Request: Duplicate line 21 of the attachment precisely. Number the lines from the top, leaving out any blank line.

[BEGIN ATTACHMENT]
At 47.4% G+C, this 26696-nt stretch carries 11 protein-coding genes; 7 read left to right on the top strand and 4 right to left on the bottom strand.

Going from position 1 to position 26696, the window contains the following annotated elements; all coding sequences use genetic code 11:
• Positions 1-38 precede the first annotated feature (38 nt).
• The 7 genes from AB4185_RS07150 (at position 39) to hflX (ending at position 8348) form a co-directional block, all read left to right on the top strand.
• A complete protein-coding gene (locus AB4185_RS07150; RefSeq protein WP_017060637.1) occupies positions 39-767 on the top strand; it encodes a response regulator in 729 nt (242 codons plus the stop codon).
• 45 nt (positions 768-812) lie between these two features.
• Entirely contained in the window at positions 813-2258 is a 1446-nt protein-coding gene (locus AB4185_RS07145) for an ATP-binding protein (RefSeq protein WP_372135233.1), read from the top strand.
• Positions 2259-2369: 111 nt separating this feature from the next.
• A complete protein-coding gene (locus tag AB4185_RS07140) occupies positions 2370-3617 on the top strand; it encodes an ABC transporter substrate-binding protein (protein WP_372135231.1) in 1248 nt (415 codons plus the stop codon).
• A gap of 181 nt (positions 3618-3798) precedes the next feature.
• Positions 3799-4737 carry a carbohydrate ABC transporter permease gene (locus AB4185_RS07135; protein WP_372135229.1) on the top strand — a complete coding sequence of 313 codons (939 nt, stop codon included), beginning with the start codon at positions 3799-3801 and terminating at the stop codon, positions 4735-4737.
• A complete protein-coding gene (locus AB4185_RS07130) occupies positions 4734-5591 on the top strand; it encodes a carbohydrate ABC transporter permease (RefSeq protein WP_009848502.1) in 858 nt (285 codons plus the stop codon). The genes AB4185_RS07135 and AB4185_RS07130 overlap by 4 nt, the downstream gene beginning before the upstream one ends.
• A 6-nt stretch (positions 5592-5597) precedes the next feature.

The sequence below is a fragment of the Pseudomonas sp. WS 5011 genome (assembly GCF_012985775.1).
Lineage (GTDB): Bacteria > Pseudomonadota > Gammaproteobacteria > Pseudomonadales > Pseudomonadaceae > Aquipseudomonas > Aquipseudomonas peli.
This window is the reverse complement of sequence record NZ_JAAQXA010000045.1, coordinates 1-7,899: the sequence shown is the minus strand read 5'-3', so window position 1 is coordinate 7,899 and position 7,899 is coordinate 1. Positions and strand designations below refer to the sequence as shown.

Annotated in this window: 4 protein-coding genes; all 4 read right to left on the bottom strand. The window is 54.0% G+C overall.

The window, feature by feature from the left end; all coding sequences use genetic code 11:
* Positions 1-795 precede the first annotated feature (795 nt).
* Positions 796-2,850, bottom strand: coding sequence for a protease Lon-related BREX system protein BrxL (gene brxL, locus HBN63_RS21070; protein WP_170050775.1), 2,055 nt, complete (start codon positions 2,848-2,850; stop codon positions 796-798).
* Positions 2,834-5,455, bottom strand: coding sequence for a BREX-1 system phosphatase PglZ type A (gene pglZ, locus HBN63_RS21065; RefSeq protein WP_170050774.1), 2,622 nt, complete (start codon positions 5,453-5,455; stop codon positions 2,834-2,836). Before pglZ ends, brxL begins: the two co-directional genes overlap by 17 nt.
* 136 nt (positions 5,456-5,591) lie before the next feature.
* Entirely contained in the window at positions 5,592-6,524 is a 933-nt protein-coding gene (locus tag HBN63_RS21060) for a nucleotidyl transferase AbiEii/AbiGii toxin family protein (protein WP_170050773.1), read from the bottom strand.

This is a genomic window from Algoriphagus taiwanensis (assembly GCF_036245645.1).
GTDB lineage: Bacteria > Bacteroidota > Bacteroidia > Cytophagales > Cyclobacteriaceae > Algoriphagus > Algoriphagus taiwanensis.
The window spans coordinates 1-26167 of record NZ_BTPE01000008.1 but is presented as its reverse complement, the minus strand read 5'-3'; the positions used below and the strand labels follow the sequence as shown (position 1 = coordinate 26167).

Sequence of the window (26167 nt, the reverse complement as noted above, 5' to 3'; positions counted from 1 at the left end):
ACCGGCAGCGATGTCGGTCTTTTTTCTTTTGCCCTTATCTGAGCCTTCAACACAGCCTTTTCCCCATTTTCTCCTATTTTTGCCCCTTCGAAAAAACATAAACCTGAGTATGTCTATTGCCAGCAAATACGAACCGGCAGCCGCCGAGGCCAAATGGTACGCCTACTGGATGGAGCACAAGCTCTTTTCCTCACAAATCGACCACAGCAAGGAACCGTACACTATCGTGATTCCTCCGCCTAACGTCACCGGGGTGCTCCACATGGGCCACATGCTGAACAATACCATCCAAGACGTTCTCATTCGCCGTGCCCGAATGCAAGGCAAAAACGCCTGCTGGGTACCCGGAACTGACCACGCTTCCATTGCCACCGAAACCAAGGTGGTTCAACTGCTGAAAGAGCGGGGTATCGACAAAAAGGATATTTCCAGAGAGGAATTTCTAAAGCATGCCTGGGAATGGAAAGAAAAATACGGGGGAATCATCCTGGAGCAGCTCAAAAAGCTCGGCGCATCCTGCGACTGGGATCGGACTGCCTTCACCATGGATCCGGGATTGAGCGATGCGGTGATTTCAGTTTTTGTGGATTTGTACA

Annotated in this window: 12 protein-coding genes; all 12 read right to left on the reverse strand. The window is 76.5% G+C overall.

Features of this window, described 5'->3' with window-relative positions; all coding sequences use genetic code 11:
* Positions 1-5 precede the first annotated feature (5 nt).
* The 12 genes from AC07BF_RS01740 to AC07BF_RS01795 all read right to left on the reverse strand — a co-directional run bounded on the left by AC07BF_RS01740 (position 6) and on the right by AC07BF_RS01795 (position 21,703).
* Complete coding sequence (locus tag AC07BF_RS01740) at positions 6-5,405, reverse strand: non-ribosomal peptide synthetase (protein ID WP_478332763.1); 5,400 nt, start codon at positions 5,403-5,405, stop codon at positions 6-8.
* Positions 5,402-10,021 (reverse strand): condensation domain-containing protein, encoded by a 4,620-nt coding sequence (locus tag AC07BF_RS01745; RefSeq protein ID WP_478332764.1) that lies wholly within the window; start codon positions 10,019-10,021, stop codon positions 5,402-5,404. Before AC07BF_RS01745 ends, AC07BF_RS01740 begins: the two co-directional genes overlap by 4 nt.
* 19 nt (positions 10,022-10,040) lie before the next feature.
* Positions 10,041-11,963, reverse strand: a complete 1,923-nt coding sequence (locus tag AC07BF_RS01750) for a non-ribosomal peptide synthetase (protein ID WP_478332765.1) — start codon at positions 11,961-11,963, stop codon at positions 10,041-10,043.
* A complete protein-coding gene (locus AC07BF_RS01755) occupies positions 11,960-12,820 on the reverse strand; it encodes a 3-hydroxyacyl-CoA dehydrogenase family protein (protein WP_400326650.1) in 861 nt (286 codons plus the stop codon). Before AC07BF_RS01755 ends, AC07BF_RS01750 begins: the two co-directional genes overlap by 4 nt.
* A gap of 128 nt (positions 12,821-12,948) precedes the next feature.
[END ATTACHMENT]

* Positions 2,834-5,455, bottom strand: coding sequence for a BREX-1 system phosphatase PglZ type A (gene pglZ, locus HBN63_RS21065; RefSeq protein WP_170050774.1), 2,622 nt, complete (start codon positions 5,453-5,455; stop codon positions 2,834-2,836). Before pglZ ends, brxL begins: the two co-directional genes overlap by 17 nt.